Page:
Seana Hogan is a record-breaking long-distance cyclist. And a bona fide extremist.
On Tuesday at noon, she set off for her latest adventure, starting at Oceanside in Southern California and pointing her bike east, headed for scorching deserts, elevations as high as 10,000 feet and inevitable wind, rain and darkness on her way to the finish in Annapolis, Md.
Hogan will pedal along desolate highways in the wee hours. She’ll battle fatigue, soreness, pain. Night after night, when you’re winding down for bed, she’ll still be riding as one of five women in Race Across America.
Billed as the toughest bicycle race in the world, RAAM, as it is commonly called, is not for normal cycling enthusiasts, or even those who thrive on pushing their bodies to the limits. RAAM is harder and crazier than all that.
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56Seana Hogan’s age, considered old for a champion athlete
Asked why she does it, Hogan said with a chuckle, “Why not?” She gets to be an athlete and an adventurer. She’s exceptionally good at it. She gets to see the country and marvel at the scenery. She’ll bond with her support crew. And so much more.
“RAAM is like cramming all of the emotions of a lifetime during the race. You have the highest highs and the lowest lows along the way, and it’s not all bad,” added Hogan, an IBM software engineer.
Hogan, who lives in Stockton and has a master’s degree in mathematics, has compiled all kinds of noteworthy numbers in her lengthy career. She has won the women’s division of RAAM a record six times. She once rode from Seattle to San Diego (for motorists on Interstate 5, that’s 1,255 miles) in three days, 16 hours and five minutes – a record for men and women. In 24 hours on a track, she rode 445.78 miles. RAAM is more than 3,000 miles long and takes about 10 days to complete.
But the biggest number this year is 56 – her age. That’s considered old for a champion athlete in almost any sport. But Hogan and many of her admirers believe her experience, savvy and fitness mean she is still a formidable competitor.
“She’s an amazing endurance athlete. She’s got a good, strong will, which is a big part of it,” said John Howard, her coach and one of the founders of RAAM in 1982. “Seana is a classic slow-twitch athlete. She is better at it than most of her other competitors because she can draw off her amazing level of experience.”
“She is the only six-time winner of Race Across America. During her heyday one year, she finished third overall, including the men,” said Vic Armijo, a photojournalist who has covered RAAM for years.
Hogan has a special incentive this year. She had badly injured her knee playing with her large dogs and thought her racing days were over. But last summer an unusual procedure she had done in San Ramon used her own stem cells to repair the knee and enable her to ride at full strength in no time.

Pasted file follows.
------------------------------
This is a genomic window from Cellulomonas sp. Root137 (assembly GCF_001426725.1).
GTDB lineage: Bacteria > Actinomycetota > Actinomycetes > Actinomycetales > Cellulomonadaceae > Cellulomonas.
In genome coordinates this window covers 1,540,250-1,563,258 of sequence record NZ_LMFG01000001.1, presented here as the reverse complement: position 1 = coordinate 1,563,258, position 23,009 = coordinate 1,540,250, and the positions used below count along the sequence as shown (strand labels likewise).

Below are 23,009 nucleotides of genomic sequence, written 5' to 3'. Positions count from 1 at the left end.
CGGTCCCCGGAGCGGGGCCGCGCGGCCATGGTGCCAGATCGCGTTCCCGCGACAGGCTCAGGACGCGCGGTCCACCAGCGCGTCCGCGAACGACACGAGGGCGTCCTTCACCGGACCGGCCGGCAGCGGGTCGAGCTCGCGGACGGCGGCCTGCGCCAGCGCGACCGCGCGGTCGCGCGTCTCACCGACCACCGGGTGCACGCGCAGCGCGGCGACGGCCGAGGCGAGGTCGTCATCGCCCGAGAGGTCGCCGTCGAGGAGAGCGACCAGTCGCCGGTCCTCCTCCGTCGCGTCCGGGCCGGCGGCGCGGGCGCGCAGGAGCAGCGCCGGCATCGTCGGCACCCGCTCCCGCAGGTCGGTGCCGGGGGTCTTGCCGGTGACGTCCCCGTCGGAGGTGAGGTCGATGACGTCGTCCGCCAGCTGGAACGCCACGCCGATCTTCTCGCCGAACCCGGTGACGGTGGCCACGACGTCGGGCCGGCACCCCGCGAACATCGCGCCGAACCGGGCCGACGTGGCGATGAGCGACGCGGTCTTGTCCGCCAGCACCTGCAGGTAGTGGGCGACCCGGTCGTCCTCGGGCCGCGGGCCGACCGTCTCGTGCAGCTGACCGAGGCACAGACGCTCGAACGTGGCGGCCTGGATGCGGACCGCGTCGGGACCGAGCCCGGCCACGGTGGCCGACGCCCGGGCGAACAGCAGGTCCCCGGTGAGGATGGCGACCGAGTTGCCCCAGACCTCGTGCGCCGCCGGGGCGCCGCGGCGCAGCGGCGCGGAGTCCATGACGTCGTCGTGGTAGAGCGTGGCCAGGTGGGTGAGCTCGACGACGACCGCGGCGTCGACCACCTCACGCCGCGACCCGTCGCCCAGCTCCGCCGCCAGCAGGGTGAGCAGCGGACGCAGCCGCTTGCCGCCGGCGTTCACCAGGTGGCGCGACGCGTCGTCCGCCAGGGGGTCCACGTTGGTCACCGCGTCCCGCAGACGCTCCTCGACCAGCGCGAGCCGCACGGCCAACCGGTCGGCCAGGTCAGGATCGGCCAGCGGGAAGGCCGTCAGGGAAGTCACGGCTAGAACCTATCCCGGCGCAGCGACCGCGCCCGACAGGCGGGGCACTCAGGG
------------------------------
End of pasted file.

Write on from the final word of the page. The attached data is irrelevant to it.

Hogan says she has been aiming to tackle RAAM again for the past two years. The training for such an event can be staggering. Hogan’s long rides are 200 and 400 miles.
She rides a standard road racing bike equipped with aero bars that allow her to rest her elbows on padded supports and extend her arms forward for both comfort and aerodynamics. She uses exceptionally large gearing, including a 57-tooth chainring that lets her maintain a high speed with a relatively low pedaling revolutions-per-minute ratio.
On a typical flat road without wind, Hogan says she’ll ride about 20 mph, on and on and on. To fuel her body, she has a carefully planned liquid diet with a balance of protein and carbohydrates.
“I call it the 10-10-10 diet,” she quipped. “Lose 10 pounds in 10 days on 10,000 calories a day.”
To be competitive, riders typically sleep no more than two or three hours a day.
“There are a lot of crazy things that go through your mind when you’re riding that long and haven’t slept in a while,” she said. “My favorite part of the race is Monument Valley, Ariz. You just realize how small you are by the vastness of the desert and the intensity of the heat – just the hugeness of God and the universe. I love that feeling – things that the human mind cannot comprehend.”
Race Across America
- The race traces its origins to a 1982 ride by four athletes who went from Santa Monica to the Empire State Building. This year, it crosses 12 states and has four categories: solo, two-, four- and eight-person relay teams.
- For live coverage of the race, go to www.ridefarther.com